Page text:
• Use of ANN and Neuro Fuzzy Model to Predict Bearing Capacity Factor of

• Authors: R. Sahu; C. R. Patra; N. Sivakugan; B. M. Das
Abstract: Laboratory model tests have been conducted on a strip foundation resting over multi-layered geogrid-reinforced dense and loose sand subjected to inclined load. In this study, two different approaches are proposed, namely, artificial neural network (ANN) and Adaptive Neuro Fuzzy Inference system (ANFIS) to determine the reduction factor for ultimate bearing capacity of shallow foundations on reinforced soil. Firstly, ANN model is proposed to determine the reduction factor which can be used to estimate the ultimate bearing capacity of an inclined loaded foundation from the ultimate bearing capacity of a vertically loaded foundation. A thorough sensitivity analysis was carried out to find out the important parameters affecting the reduction factor. The results from ANN were compared with the laboratory model test results and these results are in good agreement. Secondly, ANFIS is proposed to determine the reduction factor. A neuro fuzzy system is a fuzzy system that uses a learning algorithm derived from neural network theory to determine its parameters by processing data samples. Performance of neurofuzzy model was comprehensively evaluated with that of independent ANN model developed using the same data. The values of the performance evaluation measures such as coefficient of correlation, root mean square error, coefficient of efficiency, mean bias error obtained through the neurofuzzy model are found to be good, which reveals that the neurofuzzy model can be effectively used for the bearing capacity prediction.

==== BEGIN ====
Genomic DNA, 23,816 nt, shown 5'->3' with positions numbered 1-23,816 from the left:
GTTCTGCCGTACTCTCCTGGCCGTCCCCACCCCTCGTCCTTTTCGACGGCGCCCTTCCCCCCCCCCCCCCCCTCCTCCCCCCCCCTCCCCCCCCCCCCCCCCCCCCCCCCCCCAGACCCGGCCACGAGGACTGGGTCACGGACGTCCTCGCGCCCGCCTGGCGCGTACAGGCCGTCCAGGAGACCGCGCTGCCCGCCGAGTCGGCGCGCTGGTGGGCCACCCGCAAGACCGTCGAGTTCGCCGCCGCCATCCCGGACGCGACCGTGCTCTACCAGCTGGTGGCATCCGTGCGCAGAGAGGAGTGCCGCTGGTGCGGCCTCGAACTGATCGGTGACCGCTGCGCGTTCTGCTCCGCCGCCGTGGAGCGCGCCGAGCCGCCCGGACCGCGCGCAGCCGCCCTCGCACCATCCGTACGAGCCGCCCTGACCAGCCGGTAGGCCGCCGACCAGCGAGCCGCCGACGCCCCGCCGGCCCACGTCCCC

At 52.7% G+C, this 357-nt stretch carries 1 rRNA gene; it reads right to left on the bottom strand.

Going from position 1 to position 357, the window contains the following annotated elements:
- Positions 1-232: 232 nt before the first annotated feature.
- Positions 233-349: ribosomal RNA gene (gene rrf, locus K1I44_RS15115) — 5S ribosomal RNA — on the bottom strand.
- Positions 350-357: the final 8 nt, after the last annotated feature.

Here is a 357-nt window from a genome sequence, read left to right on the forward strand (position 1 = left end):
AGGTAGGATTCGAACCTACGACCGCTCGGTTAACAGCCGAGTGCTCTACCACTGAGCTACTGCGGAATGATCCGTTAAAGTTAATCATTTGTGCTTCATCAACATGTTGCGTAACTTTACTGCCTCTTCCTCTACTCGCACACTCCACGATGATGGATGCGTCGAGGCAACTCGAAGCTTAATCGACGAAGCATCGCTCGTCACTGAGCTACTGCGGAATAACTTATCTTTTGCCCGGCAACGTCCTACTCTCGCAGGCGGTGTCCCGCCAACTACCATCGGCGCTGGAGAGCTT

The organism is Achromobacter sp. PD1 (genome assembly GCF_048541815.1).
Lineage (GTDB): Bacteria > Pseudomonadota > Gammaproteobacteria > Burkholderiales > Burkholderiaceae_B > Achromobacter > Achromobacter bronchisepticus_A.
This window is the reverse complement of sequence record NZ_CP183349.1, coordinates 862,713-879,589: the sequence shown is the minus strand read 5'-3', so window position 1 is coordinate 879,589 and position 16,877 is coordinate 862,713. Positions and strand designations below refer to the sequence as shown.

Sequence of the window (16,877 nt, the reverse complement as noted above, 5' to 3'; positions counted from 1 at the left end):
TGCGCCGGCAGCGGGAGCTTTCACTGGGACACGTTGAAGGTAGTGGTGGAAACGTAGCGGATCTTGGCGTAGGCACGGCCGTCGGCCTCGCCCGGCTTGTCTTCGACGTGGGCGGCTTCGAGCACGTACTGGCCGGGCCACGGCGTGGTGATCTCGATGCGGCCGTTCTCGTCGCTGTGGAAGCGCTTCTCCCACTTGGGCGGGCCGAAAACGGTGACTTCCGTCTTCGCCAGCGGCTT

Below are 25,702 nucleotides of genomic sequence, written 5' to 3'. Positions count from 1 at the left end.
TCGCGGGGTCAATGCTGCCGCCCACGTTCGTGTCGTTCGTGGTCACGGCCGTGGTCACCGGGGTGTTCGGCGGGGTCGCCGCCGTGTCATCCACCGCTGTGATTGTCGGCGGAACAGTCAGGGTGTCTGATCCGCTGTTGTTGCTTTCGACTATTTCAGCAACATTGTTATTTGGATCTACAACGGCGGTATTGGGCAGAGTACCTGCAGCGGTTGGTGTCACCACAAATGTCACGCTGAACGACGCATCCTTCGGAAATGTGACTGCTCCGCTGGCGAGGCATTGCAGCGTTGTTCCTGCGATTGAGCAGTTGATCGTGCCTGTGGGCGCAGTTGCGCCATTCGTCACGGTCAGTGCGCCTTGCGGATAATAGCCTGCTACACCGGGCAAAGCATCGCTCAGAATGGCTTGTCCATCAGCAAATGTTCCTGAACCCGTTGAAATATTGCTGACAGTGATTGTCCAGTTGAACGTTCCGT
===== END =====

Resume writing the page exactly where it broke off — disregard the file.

PubDate: 2017-09-13
DOI: 10.1007/s40891-017-0102-x
Issue No: Vol. 3, No. 3 (2017)

• Ultimate Capacity of Battered Pile Groups Subjected to Oblique Pullout
• Authors: Tanvi Singh; Mahesh Pal; V. K. Arora
Abstract: A testing program comprising 250 oblique pullout tests was conducted to study the effect of variable parameter on pullout capacity of batter pile groups in sand. Test was conducted in laboratory on five pile groups. Model piles consist of aluminium having three length 0.40, 0.60, 0.90 m at two unit weights 16.28 and 15.79 kN/m3. Two pile surfaces were tested and angle of oblique load was kept at 0°, 10°, 20°, 30°,45º. Analysis of results indicates that increasing value of pile length, sand unit weight, and surface roughness increases the the pullout capacity of oblique piles. Increasing angle of oblique load from horizontal also increases the oblique pullout capacity for batter pile group but have no significant difference at lower angle of oblique load. Difference in oblique load caring capacity for each pile length, unit weight and surface roughness became significant at higher angle of oblique load. ANOVA single factor test indicate except pile surface other parameter viz length, unit weight and angle of oblique load significantly affect oblique load caring capacity.